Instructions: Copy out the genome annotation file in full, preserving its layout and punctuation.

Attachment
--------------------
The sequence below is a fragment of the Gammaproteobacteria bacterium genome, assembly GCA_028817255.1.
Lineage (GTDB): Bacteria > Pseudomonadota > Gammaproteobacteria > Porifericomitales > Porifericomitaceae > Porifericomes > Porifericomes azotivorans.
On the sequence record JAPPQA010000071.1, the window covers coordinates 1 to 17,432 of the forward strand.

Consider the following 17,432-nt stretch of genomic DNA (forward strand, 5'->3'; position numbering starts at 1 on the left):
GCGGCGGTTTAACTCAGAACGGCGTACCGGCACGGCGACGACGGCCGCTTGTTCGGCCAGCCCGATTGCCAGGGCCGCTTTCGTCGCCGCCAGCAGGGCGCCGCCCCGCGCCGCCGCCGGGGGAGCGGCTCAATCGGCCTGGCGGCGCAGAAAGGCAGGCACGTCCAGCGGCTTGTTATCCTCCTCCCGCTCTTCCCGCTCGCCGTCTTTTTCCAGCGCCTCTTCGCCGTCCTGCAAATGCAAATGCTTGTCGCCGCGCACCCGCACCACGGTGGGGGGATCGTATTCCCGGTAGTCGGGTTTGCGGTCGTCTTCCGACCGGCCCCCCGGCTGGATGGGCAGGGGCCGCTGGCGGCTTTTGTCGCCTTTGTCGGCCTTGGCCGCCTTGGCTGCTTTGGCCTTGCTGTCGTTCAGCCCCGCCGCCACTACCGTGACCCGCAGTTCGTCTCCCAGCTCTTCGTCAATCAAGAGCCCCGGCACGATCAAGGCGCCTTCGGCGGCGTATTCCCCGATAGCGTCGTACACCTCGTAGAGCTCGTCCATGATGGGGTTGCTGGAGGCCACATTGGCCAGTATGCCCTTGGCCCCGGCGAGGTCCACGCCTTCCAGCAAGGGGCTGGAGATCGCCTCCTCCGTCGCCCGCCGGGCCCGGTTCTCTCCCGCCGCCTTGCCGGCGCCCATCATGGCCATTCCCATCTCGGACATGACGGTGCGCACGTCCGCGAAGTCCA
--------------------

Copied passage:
The sequence below is a fragment of the Gammaproteobacteria bacterium genome, assembly GCA_028817255.1.
Lineage (GTDB): Bacteria > Pseudomonadota > Gammaproteobacteria > Porifericomitales > Porifericomitaceae > Porifericomes > Porifericomes azotivorans.
On the sequence record JAPPQA010000071.1, the window covers coordinates 1 to 17,432 of the forward strand.

Consider the following 17,432-nt stretch of genomic DNA (forward strand, 5'->3'; position numbering starts at 1 on the left):
GCGGCGGTTTAACTCAGAACGGCGTACCGGCACGGCGACGACGGCCGCTTGTTCGGCCAGCCCGATTGCCAGGGCCGCTTTCGTCGCCGCCAGCAGGGCGCCGCCCCGCGCCGCCGCCGGGGGAGCGGCTCAATCGGCCTGGCGGCGCAGAAAGGCAGGCACGTCCAGCGGCTTGTTATCCTCCTCCCGCTCTTCCCGCTCGCCGTCTTTTTCCAGCGCCTCTTCGCCGTCCTGCAAATGCAAATGCTTGTCGCCGCGCACCCGCACCACGGTGGGGGGATCGTATTCCCGGTAGTCGGGTTTGCGGTCGTCTTCCGACCGGCCCCCCGGCTGGATGGGCAGGGGCCGCTGGCGGCTTTTGTCGCCTTTGTCGGCCTTGGCCGCCTTGGCTGCTTTGGCCTTGCTGTCGTTCAGCCCCGCCGCCACTACCGTGACCCGCAGTTCGTCTCCCAGCTCTTCGTCAATCAAGAGCCCCGGCACGATCAAGGCGCCTTCGGCGGCGTATTCCCCGATAGCGTCGTACACCTCGTAGAGCTCGTCCATGATGGGGTTGCTGGAGGCCACATTGGCCAGTATGCCCTTGGCCCCGGCGAGGTCCACGCCTTCCAGCAAGGGGCTGGAGATCGCCTCCTCCGTCGCCCGCCGGGCCCGGTTCTCTCCCGCCGCCTTGCCGGCGCCCATCATGGCCATTCCCATCTCGGACATGACGGTGCGCACGTCCGCGAAGTCCA